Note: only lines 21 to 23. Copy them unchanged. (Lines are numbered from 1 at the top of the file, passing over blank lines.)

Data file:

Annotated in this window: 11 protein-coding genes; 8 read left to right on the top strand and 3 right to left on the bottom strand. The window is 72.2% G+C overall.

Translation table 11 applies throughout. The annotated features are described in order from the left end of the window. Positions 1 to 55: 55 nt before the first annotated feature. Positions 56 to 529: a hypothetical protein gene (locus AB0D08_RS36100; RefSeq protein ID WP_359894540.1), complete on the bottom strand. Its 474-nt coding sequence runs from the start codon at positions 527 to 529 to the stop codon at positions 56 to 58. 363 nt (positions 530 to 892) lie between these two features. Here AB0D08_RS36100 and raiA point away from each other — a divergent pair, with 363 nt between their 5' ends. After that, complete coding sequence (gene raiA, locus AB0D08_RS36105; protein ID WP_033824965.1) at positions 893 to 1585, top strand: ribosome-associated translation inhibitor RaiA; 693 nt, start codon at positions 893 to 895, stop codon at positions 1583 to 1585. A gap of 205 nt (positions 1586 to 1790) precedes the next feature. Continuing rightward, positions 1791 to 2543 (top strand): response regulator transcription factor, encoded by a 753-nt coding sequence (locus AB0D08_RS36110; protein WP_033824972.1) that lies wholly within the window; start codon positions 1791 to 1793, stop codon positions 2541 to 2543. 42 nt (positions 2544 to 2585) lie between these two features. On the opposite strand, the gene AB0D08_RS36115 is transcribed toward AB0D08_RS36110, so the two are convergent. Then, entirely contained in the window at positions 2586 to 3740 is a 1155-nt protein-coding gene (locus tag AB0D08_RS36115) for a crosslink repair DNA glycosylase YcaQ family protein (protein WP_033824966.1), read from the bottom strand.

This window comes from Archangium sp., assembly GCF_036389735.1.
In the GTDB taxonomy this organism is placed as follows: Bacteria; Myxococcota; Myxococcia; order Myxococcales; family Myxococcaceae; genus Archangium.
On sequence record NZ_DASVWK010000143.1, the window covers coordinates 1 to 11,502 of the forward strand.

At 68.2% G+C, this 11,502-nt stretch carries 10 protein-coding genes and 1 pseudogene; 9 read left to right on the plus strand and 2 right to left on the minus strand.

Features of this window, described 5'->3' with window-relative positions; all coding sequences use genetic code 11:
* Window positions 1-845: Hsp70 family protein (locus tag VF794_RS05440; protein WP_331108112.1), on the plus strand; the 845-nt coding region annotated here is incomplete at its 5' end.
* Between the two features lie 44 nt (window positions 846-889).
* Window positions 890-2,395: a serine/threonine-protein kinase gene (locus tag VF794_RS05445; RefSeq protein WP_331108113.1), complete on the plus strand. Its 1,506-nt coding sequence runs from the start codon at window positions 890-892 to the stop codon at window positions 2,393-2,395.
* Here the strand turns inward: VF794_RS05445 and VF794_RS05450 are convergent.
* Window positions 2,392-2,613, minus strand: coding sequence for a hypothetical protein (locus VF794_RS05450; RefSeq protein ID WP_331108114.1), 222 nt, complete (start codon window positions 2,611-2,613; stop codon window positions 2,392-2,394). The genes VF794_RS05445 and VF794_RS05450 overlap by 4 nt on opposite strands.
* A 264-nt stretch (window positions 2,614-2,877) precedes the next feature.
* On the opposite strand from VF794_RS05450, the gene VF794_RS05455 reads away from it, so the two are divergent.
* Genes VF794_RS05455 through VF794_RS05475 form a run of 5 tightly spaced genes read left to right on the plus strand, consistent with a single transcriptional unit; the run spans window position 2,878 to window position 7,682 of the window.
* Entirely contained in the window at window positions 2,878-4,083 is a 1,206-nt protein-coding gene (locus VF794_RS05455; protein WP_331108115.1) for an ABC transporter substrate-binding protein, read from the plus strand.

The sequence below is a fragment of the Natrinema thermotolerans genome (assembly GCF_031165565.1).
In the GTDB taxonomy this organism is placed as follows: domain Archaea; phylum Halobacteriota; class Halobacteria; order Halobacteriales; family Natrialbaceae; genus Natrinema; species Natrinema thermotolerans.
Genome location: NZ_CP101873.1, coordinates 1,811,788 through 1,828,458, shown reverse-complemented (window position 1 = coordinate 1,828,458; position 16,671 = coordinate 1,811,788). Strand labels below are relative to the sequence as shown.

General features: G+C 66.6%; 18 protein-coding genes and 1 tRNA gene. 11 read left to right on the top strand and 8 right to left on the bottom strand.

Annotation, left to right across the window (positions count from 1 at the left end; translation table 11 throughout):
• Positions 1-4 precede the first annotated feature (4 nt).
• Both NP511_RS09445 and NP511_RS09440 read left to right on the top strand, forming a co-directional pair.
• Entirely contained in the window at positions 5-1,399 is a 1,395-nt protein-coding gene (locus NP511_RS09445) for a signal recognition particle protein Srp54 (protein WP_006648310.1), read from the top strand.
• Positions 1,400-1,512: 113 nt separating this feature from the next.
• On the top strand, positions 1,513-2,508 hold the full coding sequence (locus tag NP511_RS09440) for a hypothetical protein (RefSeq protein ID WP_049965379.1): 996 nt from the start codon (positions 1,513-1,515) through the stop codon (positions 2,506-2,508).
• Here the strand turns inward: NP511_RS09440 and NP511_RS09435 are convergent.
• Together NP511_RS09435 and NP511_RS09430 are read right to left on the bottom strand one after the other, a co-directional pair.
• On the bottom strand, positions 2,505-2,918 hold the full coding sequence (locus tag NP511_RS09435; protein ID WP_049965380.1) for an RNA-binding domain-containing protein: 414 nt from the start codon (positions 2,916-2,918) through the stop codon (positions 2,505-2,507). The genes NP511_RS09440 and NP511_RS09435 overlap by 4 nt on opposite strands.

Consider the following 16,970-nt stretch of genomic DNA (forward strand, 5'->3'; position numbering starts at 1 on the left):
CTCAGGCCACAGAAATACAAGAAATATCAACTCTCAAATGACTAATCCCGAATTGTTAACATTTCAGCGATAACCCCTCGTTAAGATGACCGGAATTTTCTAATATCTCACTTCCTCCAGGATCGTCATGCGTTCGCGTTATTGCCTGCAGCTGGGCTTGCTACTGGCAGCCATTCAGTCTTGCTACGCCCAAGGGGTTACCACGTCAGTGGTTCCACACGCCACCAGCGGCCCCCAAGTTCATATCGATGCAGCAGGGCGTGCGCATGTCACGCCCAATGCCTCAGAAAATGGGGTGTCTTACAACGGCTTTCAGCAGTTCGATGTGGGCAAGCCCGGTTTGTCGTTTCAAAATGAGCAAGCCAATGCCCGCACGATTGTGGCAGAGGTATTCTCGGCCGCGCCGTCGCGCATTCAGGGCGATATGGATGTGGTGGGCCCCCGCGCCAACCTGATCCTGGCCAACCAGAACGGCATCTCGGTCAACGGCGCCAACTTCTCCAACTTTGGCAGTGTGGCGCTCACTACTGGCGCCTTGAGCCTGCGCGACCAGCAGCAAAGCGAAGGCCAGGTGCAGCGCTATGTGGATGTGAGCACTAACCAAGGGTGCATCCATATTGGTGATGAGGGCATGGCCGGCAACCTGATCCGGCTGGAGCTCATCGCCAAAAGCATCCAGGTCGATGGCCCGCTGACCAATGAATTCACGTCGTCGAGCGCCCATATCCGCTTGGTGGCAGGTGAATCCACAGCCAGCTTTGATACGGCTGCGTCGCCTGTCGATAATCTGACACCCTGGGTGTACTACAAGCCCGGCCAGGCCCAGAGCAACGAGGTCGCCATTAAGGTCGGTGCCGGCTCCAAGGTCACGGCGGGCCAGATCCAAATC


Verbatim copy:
Annotation, left to right across the window (positions count from 1 at the left end; translation table 11 throughout):
• Positions 1-4 precede the first annotated feature (4 nt).
• Both NP511_RS09445 and NP511_RS09440 read left to right on the top strand, forming a co-directional pair.